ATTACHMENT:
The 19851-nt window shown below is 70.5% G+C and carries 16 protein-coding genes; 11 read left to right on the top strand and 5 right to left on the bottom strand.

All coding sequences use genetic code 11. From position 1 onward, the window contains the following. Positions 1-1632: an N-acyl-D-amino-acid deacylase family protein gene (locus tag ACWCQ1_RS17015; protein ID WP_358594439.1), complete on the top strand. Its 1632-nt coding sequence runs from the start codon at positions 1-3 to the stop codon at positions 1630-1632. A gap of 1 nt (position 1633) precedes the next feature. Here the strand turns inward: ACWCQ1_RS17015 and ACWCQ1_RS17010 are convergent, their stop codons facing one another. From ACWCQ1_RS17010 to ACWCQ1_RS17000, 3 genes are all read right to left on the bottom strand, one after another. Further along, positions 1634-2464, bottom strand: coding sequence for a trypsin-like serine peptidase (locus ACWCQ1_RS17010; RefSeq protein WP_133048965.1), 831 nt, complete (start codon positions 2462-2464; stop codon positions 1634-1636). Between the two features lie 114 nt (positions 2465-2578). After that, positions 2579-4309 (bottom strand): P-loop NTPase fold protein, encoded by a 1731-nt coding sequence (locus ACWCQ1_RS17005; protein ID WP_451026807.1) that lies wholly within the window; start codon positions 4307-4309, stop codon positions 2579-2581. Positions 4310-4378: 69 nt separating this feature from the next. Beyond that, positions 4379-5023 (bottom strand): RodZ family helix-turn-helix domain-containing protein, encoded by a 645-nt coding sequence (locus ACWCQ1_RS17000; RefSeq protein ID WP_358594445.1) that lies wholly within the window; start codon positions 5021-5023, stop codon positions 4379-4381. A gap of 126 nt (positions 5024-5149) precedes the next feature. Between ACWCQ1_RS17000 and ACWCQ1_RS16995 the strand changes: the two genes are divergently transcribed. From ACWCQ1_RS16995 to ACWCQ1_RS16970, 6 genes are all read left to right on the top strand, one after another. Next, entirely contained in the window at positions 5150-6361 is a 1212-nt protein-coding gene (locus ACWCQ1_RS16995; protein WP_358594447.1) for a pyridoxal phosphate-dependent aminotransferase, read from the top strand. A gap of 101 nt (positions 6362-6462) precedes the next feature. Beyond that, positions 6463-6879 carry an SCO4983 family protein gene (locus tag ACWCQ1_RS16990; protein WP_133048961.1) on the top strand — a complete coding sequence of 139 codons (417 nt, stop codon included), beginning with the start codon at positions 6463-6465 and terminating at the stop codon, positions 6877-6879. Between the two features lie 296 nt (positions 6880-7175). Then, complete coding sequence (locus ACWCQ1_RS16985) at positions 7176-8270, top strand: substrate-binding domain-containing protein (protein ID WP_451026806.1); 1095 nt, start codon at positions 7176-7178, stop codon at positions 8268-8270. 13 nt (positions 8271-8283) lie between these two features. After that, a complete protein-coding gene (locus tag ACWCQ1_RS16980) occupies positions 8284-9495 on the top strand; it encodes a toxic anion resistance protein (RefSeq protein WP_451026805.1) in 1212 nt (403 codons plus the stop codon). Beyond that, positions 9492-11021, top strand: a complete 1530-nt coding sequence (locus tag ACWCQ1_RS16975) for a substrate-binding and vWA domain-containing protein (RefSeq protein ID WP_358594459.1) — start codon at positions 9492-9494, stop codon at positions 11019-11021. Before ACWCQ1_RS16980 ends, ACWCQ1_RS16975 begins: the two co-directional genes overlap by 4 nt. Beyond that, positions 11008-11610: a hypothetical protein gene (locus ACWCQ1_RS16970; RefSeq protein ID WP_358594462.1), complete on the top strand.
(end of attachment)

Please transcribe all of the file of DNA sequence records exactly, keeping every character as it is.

The 19851-nt window shown below is 70.5% G+C and carries 16 protein-coding genes; 11 read left to right on the top strand and 5 right to left on the bottom strand.

All coding sequences use genetic code 11. From position 1 onward, the window contains the following. Positions 1-1632: an N-acyl-D-amino-acid deacylase family protein gene (locus tag ACWCQ1_RS17015; protein ID WP_358594439.1), complete on the top strand. Its 1632-nt coding sequence runs from the start codon at positions 1-3 to the stop codon at positions 1630-1632. A gap of 1 nt (position 1633) precedes the next feature. Here the strand turns inward: ACWCQ1_RS17015 and ACWCQ1_RS17010 are convergent, their stop codons facing one another. From ACWCQ1_RS17010 to ACWCQ1_RS17000, 3 genes are all read right to left on the bottom strand, one after another. Further along, positions 1634-2464, bottom strand: coding sequence for a trypsin-like serine peptidase (locus ACWCQ1_RS17010; RefSeq protein WP_133048965.1), 831 nt, complete (start codon positions 2462-2464; stop codon positions 1634-1636). Between the two features lie 114 nt (positions 2465-2578). After that, positions 2579-4309 (bottom strand): P-loop NTPase fold protein, encoded by a 1731-nt coding sequence (locus ACWCQ1_RS17005; protein ID WP_451026807.1) that lies wholly within the window; start codon positions 4307-4309, stop codon positions 2579-2581. Positions 4310-4378: 69 nt separating this feature from the next. Beyond that, positions 4379-5023 (bottom strand): RodZ family helix-turn-helix domain-containing protein, encoded by a 645-nt coding sequence (locus ACWCQ1_RS17000; RefSeq protein ID WP_358594445.1) that lies wholly within the window; start codon positions 5021-5023, stop codon positions 4379-4381. A gap of 126 nt (positions 5024-5149) precedes the next feature. Between ACWCQ1_RS17000 and ACWCQ1_RS16995 the strand changes: the two genes are divergently transcribed. From ACWCQ1_RS16995 to ACWCQ1_RS16970, 6 genes are all read left to right on the top strand, one after another. Next, entirely contained in the window at positions 5150-6361 is a 1212-nt protein-coding gene (locus ACWCQ1_RS16995; protein WP_358594447.1) for a pyridoxal phosphate-dependent aminotransferase, read from the top strand. A gap of 101 nt (positions 6362-6462) precedes the next feature. Beyond that, positions 6463-6879 carry an SCO4983 family protein gene (locus tag ACWCQ1_RS16990; protein WP_133048961.1) on the top strand — a complete coding sequence of 139 codons (417 nt, stop codon included), beginning with the start codon at positions 6463-6465 and terminating at the stop codon, positions 6877-6879. Between the two features lie 296 nt (positions 6880-7175). Then, complete coding sequence (locus ACWCQ1_RS16985) at positions 7176-8270, top strand: substrate-binding domain-containing protein (protein ID WP_451026806.1); 1095 nt, start codon at positions 7176-7178, stop codon at positions 8268-8270. 13 nt (positions 8271-8283) lie between these two features. After that, a complete protein-coding gene (locus tag ACWCQ1_RS16980) occupies positions 8284-9495 on the top strand; it encodes a toxic anion resistance protein (RefSeq protein WP_451026805.1) in 1212 nt (403 codons plus the stop codon). Beyond that, positions 9492-11021, top strand: a complete 1530-nt coding sequence (locus tag ACWCQ1_RS16975) for a substrate-binding and vWA domain-containing protein (RefSeq protein ID WP_358594459.1) — start codon at positions 9492-9494, stop codon at positions 11019-11021. Before ACWCQ1_RS16980 ends, ACWCQ1_RS16975 begins: the two co-directional genes overlap by 4 nt. Beyond that, positions 11008-11610: a hypothetical protein gene (locus ACWCQ1_RS16970; RefSeq protein ID WP_358594462.1), complete on the top strand.